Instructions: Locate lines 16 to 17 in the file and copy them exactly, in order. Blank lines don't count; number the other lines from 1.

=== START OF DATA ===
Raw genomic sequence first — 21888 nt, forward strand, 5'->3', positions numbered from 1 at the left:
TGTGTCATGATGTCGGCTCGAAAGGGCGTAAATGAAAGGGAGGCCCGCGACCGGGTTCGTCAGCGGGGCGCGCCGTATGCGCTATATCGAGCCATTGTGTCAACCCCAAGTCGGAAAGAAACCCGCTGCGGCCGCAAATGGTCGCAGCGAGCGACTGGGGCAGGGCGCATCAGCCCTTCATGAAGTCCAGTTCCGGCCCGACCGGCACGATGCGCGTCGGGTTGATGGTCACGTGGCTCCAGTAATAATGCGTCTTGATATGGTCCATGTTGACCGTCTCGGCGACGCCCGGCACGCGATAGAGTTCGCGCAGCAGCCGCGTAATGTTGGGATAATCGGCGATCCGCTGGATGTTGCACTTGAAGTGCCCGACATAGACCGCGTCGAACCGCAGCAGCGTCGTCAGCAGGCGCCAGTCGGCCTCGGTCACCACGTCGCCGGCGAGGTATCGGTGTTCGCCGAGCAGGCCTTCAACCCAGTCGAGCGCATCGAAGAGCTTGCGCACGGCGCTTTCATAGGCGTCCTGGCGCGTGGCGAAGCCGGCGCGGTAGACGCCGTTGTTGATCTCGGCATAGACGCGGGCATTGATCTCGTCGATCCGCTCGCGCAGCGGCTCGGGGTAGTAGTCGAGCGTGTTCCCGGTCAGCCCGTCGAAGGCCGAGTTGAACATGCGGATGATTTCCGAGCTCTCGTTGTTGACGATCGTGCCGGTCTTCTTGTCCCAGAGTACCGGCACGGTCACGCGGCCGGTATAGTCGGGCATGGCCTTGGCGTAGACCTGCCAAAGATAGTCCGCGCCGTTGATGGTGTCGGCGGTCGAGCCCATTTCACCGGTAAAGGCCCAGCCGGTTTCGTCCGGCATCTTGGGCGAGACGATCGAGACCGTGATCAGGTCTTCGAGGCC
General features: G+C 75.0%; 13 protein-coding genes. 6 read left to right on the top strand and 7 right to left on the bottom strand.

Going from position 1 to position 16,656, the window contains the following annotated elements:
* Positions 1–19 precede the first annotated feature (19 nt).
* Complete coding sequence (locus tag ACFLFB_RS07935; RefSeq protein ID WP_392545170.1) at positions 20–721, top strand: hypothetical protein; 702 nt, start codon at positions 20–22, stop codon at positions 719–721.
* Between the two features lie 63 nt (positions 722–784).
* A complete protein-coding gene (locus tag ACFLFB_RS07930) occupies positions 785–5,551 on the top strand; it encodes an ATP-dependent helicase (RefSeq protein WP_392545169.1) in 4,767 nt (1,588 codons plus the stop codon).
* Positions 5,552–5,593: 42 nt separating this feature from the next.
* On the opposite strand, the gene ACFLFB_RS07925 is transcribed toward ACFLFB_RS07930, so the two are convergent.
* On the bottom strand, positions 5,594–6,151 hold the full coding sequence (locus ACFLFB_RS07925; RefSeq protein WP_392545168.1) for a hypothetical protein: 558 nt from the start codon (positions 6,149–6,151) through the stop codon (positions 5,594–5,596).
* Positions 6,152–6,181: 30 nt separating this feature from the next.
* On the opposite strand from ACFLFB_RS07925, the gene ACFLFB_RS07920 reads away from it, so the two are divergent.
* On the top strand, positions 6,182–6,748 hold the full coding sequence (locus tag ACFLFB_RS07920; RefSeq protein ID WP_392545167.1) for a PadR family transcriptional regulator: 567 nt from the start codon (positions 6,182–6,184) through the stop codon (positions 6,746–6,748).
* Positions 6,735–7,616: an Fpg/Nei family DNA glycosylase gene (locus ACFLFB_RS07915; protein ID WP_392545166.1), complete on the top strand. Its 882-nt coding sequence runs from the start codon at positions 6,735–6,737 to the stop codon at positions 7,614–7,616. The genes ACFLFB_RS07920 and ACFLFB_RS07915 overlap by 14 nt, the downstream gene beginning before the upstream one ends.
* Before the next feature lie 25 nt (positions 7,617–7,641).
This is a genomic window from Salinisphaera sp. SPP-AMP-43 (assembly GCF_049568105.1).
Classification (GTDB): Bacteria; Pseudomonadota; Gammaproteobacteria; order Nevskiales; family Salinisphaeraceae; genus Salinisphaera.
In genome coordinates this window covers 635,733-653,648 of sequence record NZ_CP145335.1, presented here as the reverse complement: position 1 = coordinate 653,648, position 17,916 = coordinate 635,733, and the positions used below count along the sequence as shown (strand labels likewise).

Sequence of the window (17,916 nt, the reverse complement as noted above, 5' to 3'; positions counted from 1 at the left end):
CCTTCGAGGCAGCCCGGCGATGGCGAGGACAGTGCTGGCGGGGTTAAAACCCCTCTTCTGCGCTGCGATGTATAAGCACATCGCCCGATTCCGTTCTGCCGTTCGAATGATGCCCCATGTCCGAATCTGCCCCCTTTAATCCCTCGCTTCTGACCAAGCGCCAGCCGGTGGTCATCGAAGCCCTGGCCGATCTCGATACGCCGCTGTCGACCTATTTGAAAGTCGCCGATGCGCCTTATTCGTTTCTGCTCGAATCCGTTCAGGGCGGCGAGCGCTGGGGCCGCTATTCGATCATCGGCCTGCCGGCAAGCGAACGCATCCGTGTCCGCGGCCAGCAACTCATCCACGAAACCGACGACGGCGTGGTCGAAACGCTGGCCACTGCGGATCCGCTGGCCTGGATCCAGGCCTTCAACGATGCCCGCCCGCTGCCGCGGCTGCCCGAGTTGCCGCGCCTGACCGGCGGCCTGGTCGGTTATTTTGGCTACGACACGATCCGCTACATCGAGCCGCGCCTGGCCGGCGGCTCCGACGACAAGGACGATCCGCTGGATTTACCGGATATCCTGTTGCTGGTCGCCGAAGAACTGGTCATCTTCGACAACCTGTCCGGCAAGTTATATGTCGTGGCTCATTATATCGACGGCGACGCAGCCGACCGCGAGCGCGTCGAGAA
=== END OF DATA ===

* Before the next feature lie 25 nt (positions 7,617–7,641).
This is a genomic window from Salinisphaera sp. SPP-AMP-43 (assembly GCF_049568105.1).